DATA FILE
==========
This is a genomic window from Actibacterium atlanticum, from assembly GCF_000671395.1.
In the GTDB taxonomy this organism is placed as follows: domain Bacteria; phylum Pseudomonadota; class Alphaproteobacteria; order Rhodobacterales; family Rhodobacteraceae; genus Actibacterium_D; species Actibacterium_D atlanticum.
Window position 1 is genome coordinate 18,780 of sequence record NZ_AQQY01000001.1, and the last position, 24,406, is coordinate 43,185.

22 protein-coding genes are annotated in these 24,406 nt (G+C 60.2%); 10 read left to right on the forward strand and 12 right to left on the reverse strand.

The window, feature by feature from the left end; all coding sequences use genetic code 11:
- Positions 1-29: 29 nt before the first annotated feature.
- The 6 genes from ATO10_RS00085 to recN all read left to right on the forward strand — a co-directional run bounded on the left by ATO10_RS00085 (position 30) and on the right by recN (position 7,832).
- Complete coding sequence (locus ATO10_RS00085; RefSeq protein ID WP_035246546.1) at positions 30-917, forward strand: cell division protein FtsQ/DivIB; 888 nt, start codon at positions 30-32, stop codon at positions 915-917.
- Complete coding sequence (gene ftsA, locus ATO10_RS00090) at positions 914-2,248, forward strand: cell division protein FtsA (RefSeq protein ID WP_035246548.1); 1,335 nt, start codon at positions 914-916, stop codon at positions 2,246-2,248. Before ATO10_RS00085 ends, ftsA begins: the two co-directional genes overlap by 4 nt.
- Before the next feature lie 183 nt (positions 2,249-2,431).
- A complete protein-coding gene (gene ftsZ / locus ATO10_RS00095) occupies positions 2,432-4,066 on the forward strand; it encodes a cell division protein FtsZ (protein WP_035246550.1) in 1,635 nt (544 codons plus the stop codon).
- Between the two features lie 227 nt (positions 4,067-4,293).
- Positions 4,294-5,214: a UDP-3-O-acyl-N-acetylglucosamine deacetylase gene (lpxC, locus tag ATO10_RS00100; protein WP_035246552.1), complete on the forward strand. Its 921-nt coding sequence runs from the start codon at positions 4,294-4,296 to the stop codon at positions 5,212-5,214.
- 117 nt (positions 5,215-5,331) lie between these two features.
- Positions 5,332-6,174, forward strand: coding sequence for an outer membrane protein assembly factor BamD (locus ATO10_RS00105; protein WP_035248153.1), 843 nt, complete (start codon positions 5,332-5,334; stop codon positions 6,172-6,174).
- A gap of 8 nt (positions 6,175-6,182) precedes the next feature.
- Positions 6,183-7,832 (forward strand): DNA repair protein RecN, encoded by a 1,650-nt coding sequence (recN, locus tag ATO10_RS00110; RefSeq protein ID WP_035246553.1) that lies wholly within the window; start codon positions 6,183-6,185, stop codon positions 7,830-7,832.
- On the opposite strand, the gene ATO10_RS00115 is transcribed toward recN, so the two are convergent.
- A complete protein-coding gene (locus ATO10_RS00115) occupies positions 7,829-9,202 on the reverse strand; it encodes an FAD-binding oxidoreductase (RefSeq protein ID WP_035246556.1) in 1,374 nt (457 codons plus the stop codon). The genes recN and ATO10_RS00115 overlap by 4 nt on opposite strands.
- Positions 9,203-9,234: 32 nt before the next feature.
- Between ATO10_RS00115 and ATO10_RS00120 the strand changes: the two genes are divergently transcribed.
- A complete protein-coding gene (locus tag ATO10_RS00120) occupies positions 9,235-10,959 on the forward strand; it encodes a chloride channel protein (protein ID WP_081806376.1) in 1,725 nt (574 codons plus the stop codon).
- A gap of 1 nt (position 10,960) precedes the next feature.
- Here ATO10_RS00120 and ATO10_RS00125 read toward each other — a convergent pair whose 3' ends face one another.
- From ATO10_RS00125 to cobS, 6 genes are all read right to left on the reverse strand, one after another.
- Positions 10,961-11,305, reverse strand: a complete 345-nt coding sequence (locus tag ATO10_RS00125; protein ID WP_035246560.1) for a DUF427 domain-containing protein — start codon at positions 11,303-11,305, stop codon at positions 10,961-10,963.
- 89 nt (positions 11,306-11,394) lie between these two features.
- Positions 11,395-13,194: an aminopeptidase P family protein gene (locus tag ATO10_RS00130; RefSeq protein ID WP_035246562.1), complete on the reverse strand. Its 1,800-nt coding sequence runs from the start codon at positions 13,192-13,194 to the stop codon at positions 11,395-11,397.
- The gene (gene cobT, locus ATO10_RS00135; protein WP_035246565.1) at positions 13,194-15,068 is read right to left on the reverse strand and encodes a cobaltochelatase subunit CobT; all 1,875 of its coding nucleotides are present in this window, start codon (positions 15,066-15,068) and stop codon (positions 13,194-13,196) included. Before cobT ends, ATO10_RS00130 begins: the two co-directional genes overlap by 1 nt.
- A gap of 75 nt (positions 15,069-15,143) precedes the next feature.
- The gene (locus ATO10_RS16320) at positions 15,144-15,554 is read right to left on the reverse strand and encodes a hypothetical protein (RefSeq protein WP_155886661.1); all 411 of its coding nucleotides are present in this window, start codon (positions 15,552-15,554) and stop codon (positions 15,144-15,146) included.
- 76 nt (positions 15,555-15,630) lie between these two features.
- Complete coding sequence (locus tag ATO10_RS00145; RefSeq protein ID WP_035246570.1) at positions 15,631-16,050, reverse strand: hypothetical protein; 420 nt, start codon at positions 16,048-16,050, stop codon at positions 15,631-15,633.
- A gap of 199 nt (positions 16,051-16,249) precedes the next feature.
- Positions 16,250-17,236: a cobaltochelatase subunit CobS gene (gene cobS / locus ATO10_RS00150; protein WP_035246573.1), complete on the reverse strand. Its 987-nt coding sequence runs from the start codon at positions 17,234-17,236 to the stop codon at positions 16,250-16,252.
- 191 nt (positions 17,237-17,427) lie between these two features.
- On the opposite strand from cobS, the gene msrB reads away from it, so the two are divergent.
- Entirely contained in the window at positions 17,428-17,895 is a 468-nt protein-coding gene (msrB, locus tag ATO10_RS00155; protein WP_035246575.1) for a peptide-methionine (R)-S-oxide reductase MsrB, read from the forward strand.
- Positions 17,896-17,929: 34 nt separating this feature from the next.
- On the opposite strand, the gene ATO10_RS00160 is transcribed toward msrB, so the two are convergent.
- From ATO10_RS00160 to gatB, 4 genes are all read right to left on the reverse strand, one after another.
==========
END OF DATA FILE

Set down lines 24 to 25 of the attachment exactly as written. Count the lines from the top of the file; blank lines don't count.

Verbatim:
- Here ATO10_RS00120 and ATO10_RS00125 read toward each other — a convergent pair whose 3' ends face one another.
- From ATO10_RS00125 to cobS, 6 genes are all read right to left on the reverse strand, one after another.